Note: This post was submitted to Student Caffé by Marianne Hayes. Marianne is a longtime freelance writer and content marketing specialist. Since earning her degree in journalism and creative writing from the University of Central Florida, her work has been published in Cosmopolitan, Redbook, Good Housekeeping, Forbes, Yoga Journal, and more. We would like to thank her for her submission and credit her as the author of this blog post.
You've done the work, hustled hard, and officially crossed the college finish line—good on you! Now it's time to start the next chapter (aka, your working life).
This can feel like a big transition because, well, it is. For perhaps the first time ever, you'll be managing your money and navigating the workforce. It's little wonder that many new grads describe their transition to the professional world as exhausting and anxiety-inducing, according to the Harvard Business Review.
But kicking off your career won't feel as daunting if you've got a solid plan in place for keeping stressors at bay. Feeling nervous about your first day on a new job? We tapped the experts to drum up these six do's and don'ts to make it a little easier.
1. Remember that first impressions are everything.
As the old saying goes, you'll never have a second chance to make a first impression. It's wise advice when starting off at a new job.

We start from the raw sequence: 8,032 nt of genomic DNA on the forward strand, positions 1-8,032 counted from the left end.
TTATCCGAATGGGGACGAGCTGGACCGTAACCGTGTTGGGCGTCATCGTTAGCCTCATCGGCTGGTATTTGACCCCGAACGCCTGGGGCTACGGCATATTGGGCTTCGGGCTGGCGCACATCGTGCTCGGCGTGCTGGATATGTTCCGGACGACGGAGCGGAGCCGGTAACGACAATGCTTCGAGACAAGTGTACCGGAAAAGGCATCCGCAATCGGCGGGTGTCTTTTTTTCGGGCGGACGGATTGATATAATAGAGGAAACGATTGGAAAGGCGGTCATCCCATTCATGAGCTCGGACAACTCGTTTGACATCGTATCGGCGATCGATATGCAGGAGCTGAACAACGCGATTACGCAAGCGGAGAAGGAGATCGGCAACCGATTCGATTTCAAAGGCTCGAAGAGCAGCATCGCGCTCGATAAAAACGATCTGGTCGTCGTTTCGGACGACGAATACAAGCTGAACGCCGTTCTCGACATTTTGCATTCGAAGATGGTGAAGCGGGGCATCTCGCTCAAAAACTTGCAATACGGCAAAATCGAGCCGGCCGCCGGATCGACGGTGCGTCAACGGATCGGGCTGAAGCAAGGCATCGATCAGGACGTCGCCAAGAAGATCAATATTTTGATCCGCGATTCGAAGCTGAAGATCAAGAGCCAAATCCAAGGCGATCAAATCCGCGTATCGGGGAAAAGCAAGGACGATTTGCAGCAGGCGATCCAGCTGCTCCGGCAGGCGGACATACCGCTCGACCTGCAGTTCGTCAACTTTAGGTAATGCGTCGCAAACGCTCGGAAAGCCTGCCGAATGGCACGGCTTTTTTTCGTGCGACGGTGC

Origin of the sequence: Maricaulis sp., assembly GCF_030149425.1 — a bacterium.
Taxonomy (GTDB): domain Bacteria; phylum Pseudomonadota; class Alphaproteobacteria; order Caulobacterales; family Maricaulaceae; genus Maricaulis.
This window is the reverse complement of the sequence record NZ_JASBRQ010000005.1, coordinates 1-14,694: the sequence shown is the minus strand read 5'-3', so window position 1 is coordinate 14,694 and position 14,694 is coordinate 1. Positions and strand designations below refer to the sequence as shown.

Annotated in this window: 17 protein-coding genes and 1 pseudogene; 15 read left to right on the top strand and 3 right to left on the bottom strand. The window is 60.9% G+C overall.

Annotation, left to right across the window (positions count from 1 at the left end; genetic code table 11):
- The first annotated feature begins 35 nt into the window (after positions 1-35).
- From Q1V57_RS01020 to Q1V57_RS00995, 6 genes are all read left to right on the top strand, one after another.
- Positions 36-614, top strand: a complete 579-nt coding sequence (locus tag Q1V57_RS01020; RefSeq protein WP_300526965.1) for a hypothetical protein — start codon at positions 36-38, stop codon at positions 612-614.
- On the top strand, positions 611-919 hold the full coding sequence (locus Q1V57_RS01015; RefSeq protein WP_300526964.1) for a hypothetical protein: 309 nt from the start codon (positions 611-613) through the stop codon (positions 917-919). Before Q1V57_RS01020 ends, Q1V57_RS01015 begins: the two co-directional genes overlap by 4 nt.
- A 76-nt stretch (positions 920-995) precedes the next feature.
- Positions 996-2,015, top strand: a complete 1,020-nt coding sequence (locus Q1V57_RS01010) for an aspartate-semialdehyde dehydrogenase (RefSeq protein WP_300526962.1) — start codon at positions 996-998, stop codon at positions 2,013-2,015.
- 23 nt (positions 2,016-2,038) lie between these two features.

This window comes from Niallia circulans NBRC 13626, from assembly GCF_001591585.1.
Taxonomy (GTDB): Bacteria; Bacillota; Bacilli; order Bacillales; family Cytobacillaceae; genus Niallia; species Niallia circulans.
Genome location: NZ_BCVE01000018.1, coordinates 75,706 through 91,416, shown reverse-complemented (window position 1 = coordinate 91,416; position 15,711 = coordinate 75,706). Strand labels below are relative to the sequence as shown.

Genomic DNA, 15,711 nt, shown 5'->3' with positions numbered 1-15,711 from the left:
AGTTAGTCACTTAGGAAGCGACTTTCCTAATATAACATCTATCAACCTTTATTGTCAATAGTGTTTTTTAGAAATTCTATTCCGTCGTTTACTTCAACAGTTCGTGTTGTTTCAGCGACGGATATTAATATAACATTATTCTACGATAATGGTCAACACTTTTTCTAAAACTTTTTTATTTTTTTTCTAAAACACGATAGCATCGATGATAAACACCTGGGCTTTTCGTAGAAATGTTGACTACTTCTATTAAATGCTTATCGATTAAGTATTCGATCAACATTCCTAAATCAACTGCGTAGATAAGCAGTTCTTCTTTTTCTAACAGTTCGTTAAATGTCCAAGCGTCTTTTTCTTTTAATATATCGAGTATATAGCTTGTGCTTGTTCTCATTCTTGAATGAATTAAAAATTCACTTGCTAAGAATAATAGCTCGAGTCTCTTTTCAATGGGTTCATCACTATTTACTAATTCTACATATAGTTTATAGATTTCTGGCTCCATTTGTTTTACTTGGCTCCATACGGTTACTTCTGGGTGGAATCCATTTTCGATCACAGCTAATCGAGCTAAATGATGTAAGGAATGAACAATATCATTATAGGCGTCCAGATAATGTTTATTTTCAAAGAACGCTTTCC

"First impressions are incredibly powerful, even things like showing up prepared with something to take notes when going into a meeting," says career and leadership coach Kate O'Sullivan, founder of KO Coaching. "Invest in getting some good professional clothes so that you can feel good about what you're wearing, because things like that really do take a long time to overcome."
O'Sullivan adds that having a positive attitude when someone asks you to do something that's not super exciting can go a long way. You're going to be making a ton of first impressions during the first few months of a new job; make them count.
2. Seek out mentors and sponsors.
You're not going to lock down a stellar mentor or sponsor on your first day on the job, but you can pay attention and think about who you need to get to know within the company. This will lay the groundwork for building relationships with those who can eventually take you under their wing and advocate for you.
"Is there a part of the company you're interested in, or somebody who brought you in or interviewed you who you really clicked with?" asks O'Sullivan. "Think about who could be your champion within the company."
Spend time clarifying your vision for where you'd like your career to be five years from now, then zero in on someone who's already working in that position. To be clear, outright asking someone to be your mentor on your first day of work isn't the way to go. Instead, it's about cultivating organic relationships and doing great work to prove your worth.
Just don't get discouraged by the not-so-glamorous everyday tasks that go hand-in-hand with entry-level work. O'Sullivan warns that almost all new gigs right out of college involve some degree of menial labor and administrative work. It's just the way it is.
"Don't judge whether that's the career path for you based on your first six months," she says. "Look at what people who are three, five, 10 years ahead of you are doing. If their job looks really cool and interesting, you're actually on a good career path."
3. Get a grip on your salary.
Understanding the difference between your salary and your actual take-home pay is crucial to your success.